Iraq calls on Arab Summit to ‘take clear position’ on Syrian crisis

Iraqi Prime Minister Haider Al-Abadi speaks during the Tokyo Conference on Supporting Job Creation and Vocational Training to Facilitate Weapons Reduction for Iraqi Society in Tokyo, Japan, April 5, 2018. (Reuters)
Updated 14 April 2018
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Iraq calls on Arab Summit to ‘take clear position’ on Syrian crisis

  • The 29th Arab League summit will be held in Dammam, Saudi Arabia, on Sunday.

BAGHDAD: Iraq on Saturday called on Arab leaders to "take a clear position" about Syria at a summit planned in Saudi Arabia on Sunday, Iraqi state television said, citing a foreign ministry statement.

The Iraqi foreign ministry also warned that Western air strikes Saturday on Syria were a "very dangerous" development that could fuel an extremist resurgence in the region.


A statement by foreign ministry spokesman Ahmad Mahjoub said the raids carried out by the United States, France and Britain were "a very dangerous development... that will provide an opportunity for the expansion of terrorism after it was destroyed in Iraq and largely pushed back in Syria". 


The Iraqi government declared victory over Daesh, which it considers a terrorist organisation, in December after pushing Daesh militants out of their final holdouts along the border with Syria.


But the group retains the capacity to strike despite losing control of vast swathes of Iraqi territory it seized in 2014 and still clings to pockets of desert in war-torn Syria.

With agencies.


Kosovan women returned from Syria face house arrest

Updated 24 April 2019
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Kosovan women returned from Syria face house arrest

  • Four alleged militants, all men, were arrested the moment they were brought to the country
  • The state prosecution said all 32 repatriated women are under investigation

PRISTINA: Kosovo prosecutors have requested the house arrest of 16 women repatriated from Syria, saying they are suspected of joining or taking part as foreign fighters there.

The women appeared on Wednesday in court in Pristina, a day after 10 other women were put under house arrest. None have been charged with a crime.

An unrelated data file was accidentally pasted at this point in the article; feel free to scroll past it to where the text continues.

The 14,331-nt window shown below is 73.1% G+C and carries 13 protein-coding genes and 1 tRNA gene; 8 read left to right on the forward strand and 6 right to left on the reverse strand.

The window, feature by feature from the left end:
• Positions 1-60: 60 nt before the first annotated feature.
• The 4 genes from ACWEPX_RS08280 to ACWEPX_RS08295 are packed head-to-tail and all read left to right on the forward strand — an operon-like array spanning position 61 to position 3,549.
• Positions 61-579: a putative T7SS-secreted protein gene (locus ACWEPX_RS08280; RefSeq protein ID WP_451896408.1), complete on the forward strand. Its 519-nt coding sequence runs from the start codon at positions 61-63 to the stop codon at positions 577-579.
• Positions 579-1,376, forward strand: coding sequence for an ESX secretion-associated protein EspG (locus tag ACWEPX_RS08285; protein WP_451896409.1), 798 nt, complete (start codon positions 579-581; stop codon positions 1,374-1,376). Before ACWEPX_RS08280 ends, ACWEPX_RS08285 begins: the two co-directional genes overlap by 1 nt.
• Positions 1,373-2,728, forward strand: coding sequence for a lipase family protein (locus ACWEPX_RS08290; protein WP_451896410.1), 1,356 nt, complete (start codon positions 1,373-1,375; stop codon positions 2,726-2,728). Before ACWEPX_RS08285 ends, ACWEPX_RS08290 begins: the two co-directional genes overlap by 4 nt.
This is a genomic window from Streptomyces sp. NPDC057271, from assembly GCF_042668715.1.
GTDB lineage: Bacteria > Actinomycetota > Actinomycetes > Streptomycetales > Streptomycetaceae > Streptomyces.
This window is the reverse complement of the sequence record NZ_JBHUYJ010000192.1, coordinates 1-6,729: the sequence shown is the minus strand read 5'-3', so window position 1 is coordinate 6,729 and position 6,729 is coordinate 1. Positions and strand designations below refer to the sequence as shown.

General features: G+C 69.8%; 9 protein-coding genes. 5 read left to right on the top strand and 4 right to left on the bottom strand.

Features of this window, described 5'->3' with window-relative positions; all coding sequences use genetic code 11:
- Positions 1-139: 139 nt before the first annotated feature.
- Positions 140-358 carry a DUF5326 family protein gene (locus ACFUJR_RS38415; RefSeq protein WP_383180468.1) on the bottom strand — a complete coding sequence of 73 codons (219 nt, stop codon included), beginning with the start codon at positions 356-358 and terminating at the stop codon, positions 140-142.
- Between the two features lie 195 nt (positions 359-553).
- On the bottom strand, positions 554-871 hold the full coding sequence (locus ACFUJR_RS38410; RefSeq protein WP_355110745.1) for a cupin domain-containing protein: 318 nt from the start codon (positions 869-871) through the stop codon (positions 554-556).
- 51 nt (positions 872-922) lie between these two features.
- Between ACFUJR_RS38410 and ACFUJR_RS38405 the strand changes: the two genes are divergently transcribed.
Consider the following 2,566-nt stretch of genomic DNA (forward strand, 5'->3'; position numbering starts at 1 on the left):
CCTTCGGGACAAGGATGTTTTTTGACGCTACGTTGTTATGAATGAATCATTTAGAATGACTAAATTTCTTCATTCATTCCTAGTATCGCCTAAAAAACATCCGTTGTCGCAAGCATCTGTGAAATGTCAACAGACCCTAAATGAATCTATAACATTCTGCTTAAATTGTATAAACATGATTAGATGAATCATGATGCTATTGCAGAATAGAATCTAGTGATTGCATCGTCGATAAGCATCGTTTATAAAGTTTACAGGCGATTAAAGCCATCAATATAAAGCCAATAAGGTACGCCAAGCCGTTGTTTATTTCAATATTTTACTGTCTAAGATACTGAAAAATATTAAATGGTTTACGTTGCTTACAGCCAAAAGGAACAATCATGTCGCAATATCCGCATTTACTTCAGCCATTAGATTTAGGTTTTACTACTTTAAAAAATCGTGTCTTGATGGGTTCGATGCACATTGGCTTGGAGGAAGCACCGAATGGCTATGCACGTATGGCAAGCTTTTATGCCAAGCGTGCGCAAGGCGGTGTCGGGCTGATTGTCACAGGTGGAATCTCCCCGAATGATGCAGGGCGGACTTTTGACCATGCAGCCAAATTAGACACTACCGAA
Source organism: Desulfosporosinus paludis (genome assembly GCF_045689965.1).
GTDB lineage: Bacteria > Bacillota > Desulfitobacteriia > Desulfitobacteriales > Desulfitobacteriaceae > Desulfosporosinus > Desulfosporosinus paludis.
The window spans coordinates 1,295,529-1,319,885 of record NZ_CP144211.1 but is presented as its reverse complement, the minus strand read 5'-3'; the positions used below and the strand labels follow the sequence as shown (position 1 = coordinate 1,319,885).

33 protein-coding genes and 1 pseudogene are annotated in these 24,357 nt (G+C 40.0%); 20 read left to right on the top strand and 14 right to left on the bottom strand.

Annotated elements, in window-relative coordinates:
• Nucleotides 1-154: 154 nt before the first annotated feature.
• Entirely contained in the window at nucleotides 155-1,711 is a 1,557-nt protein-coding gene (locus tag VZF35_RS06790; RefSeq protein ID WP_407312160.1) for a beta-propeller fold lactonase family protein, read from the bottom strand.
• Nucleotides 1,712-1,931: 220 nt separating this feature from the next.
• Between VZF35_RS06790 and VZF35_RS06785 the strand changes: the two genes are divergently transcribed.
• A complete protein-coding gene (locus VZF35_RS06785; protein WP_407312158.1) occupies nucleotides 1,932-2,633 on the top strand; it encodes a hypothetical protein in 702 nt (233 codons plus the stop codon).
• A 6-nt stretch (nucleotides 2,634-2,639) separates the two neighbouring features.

Four alleged militants, all men, were arrested the moment they were brought to the country.

The women and children were sent to the Foreign Detention Centre in the outskirts of Pristina but were freed to go home after 72 hours.

Ten women were seen entering Pristina Basic Court in a police escort on Tuesday. The court said in a statement later that they had been placed under house arrest on charges of joining foreign armed groups and terrorist groups in Syria and Iraq from 2014 to 2019.

The state prosecution said all 32 repatriated women are under investigation and more of them are expected to appear in front of judges on Wednesday. The prosecution has yet to file charges.

After the collapse of Islamic State’s self-declared caliphate in Syria and Iraq, countries around the world are wrestling with how to handle militants and their families seeking to return to their home countries.

Kosovo's population is nominally 90 percent Muslim, but the country is largely secular in outlook. More than 300 of its citizens travelled to Syria since 2012 and 70 men who fought alongside militant groups were killed.

Police said 30 Kosovan fighters, 49 women and eight children remain in the conflict zones. The government said it plans to bring back those who are still there.

International and local security agencies have previously warned of the risk posed by returning fighters. In 2015, Kosovo adopted a law making fighting in foreign conflicts punishable by up to 15 years in prison.

On Saturday, 110 Kosovar citizens — the four alleged foreign fighters, 32 women and 74 children — were returned to Kosovo with assistance from the United States, the first such move for a European country.

Authorities say there are still 87 Kosovar citizens in Syria.